Windows 98 – Happy 10th Anniversary

I’m helping a friend who has very little discretionary income by cleaning up a computer her boss gave her. Talk about walking back in time! It’s an IBM Aptiva, 450Mhz AMD processor, with a whopping 64mb memory and a 56kbps dial up modem. It has an 8gb hard drive, and she has nearly 6gb free!

Happy anniversary, Windows 98 … I’m glad to see you’re still chugging along. Even if you are unsupported, we still love ya!


WHS Data Corruption followup

Endgaget posted “new” information about the data corruption problem with Windows Home Server. There are many replies posted at that site that would try to convince you that WHS is not only “not ready for prime time”, but possibly will never be ready for prime time.

So, in the interest of keeping our heads cool and calm, understand that there are plenty of people (including myself) that are running WHS successfully.
– If you’re running WHS on a single disk drive, you will not encounter this problem.

And if you do have multiple disk drives,
– If you are using WHS to backup your workstations, you will not encounter this problem.
– If you are using WHS to store copies of your favorite photos, videos and music to share with your family, you will not encounter this problem.
– If you have a file you need to edit, and you first copy it to your workstation, then edit it, then copy it back to your WHS, you will not encounter this problem.

I may be over-simplifying the description of the problem, but the data corruption is essentially restricted to directly editing/modifying data files stored in the the WHS’ shared folders. If you have a photo stored on WHS, and you try to edit that file directly using Photoshop, you might corrupt the file.

In my view, WHS is still 1.0. I have no problems testing it and using it. If I need to install it in a live site, I will probably do so with a single hard drive until the problem has been resolved. 


Xobni and Outlook

I just came across a new product, currently in beta, that turns Outlook into a “social networking tool”. Not only does it give you lightning fast email searches, but it brings a wealth of information that I certainly did not think possible, much less needed. Email analytics, extract phone numbers from emails, threaded conversations, quick attachment discovery, and on, and on, and on.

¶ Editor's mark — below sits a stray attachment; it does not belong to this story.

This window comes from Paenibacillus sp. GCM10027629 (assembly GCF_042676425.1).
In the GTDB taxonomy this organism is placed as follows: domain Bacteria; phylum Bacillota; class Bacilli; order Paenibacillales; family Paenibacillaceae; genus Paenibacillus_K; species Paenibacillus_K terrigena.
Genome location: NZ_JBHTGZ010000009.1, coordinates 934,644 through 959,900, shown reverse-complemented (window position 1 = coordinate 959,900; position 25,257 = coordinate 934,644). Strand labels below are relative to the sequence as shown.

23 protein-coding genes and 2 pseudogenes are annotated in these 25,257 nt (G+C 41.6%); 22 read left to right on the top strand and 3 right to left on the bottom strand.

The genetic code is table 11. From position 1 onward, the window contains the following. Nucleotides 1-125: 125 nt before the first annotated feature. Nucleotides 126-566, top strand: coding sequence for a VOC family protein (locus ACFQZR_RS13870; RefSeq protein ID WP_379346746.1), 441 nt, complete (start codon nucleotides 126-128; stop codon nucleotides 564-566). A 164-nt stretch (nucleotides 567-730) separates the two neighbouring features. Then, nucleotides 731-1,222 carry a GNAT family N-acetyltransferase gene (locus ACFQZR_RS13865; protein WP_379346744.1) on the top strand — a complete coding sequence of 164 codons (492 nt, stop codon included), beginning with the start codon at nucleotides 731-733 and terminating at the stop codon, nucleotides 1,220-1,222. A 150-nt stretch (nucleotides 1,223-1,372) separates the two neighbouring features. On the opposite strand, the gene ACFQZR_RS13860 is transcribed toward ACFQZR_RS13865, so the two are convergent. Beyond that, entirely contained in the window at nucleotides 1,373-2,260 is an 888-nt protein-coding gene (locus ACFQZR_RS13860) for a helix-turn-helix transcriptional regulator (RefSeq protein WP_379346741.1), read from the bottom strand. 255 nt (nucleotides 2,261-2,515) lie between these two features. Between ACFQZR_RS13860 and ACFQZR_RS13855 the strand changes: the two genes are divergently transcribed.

They say a picture is wroth a thousand words … so check it out here:


SBS2003, SP2 and ISA 2004

As a heads up … if you are installing SBS 2003 Premium with Windows Server SP2, your ISA 2004 installation may go belly-up. Steven Teiger just encountered such a situation: CEICW failed, and then upon restarting the SBS server, all of the ISA services failed.

According to Eriq Neale, you need to do the following steps:

1. Install SBS with SP2 (do basic setup, without ISA)
2. Disable ALL scalabale networking pieces. (Read Eriq’s detail step-by-step instructions here)
3. Download ISA 2004 SP3, then install ISA 2004 followed by installing ISA 2004 SP3.

In fact, if you were to run the SBS BPA after step 1, it also identifies the scalable networking pieces to be changed.

Hope this helps!

WHS and A/V Alert

I had a nice surprise today while I was downloading and preparing to install Vista SP1 to my workstation. Normally I do not heed the warning to disable the antivirus program, but for some reason today I decided to do so.

While Vista SP1 was busy installing, I turned to my WHS console and, lo and behold … I encountered the following critical alert message (click here).



[Edited 2-15-2008]


I gave a 2 ½ hour presentation and demo on WHS to our local Tampa Bay SBS User Group. Plenty of good questions, several which I could not answer. I’m posting the feedback and responses I received on those questions in hopes it helps someone else. Thanks to everyone who either asked the question, or provided an answer!